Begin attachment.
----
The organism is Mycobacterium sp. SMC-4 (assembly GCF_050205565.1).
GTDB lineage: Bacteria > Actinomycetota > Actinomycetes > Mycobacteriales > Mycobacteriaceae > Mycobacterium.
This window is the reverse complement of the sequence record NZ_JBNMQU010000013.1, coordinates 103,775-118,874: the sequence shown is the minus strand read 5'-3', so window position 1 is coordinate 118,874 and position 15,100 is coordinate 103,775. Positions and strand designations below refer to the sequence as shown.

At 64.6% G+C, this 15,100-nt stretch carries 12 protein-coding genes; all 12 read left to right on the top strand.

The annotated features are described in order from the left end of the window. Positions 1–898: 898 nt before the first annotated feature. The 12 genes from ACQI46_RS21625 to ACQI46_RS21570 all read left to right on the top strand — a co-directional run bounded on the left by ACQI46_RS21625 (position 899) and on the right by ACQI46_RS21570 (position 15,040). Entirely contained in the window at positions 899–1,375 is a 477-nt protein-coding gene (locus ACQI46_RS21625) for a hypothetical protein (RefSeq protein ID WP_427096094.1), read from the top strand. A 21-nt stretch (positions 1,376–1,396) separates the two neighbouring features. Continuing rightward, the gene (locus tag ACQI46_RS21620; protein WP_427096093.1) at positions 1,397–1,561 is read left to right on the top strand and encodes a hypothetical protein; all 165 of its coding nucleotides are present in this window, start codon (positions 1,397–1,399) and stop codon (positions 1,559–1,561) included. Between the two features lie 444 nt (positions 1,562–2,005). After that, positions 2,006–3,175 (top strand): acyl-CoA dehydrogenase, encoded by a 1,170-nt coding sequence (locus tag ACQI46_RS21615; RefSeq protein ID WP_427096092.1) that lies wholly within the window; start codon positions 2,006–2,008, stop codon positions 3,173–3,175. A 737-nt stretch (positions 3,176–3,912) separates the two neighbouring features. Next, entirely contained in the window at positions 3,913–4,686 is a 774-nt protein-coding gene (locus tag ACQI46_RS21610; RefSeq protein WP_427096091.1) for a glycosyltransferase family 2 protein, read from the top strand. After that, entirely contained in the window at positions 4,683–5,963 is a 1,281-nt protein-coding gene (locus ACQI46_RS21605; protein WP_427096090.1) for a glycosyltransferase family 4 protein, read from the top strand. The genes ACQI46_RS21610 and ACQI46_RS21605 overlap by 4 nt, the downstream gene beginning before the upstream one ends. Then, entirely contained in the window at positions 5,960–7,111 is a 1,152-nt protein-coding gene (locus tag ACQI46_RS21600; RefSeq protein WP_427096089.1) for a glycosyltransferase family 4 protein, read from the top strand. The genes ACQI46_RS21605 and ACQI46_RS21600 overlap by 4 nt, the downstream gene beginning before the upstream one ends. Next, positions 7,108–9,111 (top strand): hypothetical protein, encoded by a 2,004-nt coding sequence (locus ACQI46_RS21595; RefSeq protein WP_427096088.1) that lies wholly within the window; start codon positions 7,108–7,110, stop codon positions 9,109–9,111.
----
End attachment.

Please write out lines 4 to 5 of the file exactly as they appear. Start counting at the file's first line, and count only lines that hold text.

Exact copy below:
At 64.6% G+C, this 15,100-nt stretch carries 12 protein-coding genes; all 12 read left to right on the top strand.

The annotated features are described in order from the left end of the window. Positions 1–898: 898 nt before the first annotated feature. The 12 genes from ACQI46_RS21625 to ACQI46_RS21570 all read left to right on the top strand — a co-directional run bounded on the left by ACQI46_RS21625 (position 899) and on the right by ACQI46_RS21570 (position 15,040). Entirely contained in the window at positions 899–1,375 is a 477-nt protein-coding gene (locus ACQI46_RS21625) for a hypothetical protein (RefSeq protein ID WP_427096094.1), read from the top strand. A 21-nt stretch (positions 1,376–1,396) separates the two neighbouring features. Continuing rightward, the gene (locus tag ACQI46_RS21620; protein WP_427096093.1) at positions 1,397–1,561 is read left to right on the top strand and encodes a hypothetical protein; all 165 of its coding nucleotides are present in this window, start codon (positions 1,397–1,399) and stop codon (positions 1,559–1,561) included. Between the two features lie 444 nt (positions 1,562–2,005). After that, positions 2,006–3,175 (top strand): acyl-CoA dehydrogenase, encoded by a 1,170-nt coding sequence (locus tag ACQI46_RS21615; RefSeq protein ID WP_427096092.1) that lies wholly within the window; start codon positions 2,006–2,008, stop codon positions 3,173–3,175. A 737-nt stretch (positions 3,176–3,912) separates the two neighbouring features. Next, entirely contained in the window at positions 3,913–4,686 is a 774-nt protein-coding gene (locus tag ACQI46_RS21610; RefSeq protein WP_427096091.1) for a glycosyltransferase family 2 protein, read from the top strand. After that, entirely contained in the window at positions 4,683–5,963 is a 1,281-nt protein-coding gene (locus ACQI46_RS21605; protein WP_427096090.1) for a glycosyltransferase family 4 protein, read from the top strand. The genes ACQI46_RS21610 and ACQI46_RS21605 overlap by 4 nt, the downstream gene beginning before the upstream one ends. Then, entirely contained in the window at positions 5,960–7,111 is a 1,152-nt protein-coding gene (locus tag ACQI46_RS21600; RefSeq protein WP_427096089.1) for a glycosyltransferase family 4 protein, read from the top strand. The genes ACQI46_RS21605 and ACQI46_RS21600 overlap by 4 nt, the downstream gene beginning before the upstream one ends. Next, positions 7,108–9,111 (top strand): hypothetical protein, encoded by a 2,004-nt coding sequence (locus ACQI46_RS21595; RefSeq protein WP_427096088.1) that lies wholly within the window; start codon positions 7,108–7,110, stop codon positions 9,109–9,111.